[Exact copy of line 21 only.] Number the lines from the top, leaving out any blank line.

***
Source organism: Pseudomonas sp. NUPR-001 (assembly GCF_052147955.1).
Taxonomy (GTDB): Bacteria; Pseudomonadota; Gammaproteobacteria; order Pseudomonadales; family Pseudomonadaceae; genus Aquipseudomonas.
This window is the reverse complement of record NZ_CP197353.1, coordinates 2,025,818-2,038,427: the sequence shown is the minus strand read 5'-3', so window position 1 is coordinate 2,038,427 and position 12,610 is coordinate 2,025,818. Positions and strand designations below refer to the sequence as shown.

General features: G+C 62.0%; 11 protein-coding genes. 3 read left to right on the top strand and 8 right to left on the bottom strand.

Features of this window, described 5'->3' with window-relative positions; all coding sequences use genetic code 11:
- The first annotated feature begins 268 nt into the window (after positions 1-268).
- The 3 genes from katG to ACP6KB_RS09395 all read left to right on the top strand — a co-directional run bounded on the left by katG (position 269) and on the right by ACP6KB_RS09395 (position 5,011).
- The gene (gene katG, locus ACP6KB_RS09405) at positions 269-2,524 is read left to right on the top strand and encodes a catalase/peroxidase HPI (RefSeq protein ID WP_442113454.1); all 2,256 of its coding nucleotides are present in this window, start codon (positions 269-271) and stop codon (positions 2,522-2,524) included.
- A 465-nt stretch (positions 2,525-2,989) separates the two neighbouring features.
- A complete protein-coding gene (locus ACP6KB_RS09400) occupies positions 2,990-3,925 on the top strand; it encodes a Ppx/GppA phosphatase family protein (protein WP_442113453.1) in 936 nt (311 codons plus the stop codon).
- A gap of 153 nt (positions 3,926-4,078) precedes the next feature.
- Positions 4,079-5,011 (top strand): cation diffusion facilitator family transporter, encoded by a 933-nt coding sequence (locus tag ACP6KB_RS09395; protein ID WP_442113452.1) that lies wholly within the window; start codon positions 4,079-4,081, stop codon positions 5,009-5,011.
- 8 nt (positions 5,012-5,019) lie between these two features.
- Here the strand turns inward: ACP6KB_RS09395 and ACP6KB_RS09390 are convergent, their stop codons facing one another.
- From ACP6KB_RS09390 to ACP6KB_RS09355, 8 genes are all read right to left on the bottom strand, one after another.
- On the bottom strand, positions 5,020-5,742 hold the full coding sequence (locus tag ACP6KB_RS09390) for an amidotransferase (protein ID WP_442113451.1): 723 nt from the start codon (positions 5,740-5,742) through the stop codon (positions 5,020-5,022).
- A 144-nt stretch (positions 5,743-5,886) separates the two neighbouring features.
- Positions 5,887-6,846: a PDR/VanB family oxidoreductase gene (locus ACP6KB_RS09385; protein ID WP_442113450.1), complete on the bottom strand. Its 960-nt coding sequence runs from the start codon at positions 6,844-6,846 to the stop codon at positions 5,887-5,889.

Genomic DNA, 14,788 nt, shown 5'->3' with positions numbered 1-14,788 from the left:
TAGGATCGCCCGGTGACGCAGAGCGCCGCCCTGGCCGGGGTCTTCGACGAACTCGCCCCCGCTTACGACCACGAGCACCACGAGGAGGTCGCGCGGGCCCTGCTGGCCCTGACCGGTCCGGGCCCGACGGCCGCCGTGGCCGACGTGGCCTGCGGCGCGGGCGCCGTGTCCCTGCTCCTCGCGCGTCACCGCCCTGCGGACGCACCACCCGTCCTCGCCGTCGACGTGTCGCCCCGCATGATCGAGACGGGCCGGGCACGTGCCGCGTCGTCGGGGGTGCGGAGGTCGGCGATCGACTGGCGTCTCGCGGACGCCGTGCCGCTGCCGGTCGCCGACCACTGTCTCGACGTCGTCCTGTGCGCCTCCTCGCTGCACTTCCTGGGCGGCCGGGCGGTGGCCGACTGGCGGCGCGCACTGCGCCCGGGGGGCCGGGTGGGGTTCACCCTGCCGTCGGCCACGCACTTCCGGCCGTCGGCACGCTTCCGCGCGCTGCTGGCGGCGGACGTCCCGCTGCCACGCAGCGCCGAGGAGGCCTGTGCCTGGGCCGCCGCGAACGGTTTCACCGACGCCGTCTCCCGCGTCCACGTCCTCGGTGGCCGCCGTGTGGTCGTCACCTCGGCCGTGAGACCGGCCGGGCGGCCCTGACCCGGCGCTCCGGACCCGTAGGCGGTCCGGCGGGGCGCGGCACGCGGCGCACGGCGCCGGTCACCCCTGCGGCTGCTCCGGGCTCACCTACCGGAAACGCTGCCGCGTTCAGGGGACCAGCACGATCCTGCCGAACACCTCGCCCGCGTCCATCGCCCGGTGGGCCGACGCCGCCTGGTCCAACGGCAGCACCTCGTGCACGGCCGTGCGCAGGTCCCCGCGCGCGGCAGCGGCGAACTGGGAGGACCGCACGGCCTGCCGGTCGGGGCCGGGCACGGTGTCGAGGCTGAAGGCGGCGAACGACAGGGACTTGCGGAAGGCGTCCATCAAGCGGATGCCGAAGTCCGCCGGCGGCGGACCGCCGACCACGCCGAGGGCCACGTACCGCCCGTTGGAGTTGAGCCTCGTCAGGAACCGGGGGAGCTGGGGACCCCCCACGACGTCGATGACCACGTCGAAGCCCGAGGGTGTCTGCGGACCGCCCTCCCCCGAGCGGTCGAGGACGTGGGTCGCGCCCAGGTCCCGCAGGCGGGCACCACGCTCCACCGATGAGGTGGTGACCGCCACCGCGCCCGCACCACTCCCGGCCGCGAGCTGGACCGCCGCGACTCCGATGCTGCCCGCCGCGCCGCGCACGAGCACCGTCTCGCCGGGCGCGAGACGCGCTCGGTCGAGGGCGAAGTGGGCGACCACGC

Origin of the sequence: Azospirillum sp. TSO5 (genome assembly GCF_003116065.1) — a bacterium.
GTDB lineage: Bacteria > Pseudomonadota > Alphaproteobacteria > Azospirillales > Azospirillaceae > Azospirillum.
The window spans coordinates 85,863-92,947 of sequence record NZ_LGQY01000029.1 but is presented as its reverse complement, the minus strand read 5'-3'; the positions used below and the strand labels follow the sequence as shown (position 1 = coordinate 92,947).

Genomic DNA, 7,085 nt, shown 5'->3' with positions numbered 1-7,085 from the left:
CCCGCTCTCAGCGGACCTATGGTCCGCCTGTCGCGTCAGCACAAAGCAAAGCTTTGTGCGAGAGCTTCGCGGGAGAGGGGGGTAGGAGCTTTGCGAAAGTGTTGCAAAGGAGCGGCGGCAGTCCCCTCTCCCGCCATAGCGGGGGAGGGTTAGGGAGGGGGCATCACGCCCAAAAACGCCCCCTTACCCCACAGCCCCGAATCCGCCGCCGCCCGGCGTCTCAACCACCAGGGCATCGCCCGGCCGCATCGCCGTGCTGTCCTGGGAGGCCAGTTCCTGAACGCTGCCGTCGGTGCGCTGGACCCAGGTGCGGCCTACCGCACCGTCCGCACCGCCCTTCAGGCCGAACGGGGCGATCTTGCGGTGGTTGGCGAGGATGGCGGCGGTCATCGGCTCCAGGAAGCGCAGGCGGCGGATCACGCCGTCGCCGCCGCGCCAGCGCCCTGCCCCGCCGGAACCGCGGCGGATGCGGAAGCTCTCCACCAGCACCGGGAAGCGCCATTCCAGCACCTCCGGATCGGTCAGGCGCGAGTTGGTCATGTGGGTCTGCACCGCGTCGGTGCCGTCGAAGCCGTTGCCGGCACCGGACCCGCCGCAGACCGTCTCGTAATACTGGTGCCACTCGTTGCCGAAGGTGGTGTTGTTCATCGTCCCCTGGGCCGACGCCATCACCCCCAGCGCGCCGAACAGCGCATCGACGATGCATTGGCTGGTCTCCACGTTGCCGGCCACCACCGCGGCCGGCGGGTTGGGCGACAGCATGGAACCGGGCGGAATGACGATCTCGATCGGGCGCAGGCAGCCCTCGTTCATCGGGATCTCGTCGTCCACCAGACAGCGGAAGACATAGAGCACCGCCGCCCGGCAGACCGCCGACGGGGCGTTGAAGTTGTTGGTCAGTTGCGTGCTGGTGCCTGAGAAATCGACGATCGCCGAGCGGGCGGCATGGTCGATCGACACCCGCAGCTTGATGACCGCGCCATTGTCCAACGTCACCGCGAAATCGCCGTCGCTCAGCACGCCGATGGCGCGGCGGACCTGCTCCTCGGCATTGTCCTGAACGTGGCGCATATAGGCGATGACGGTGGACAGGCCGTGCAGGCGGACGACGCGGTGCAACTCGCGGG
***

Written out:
Origin of the sequence: Azospirillum sp. TSO5 (genome assembly GCF_003116065.1) — a bacterium.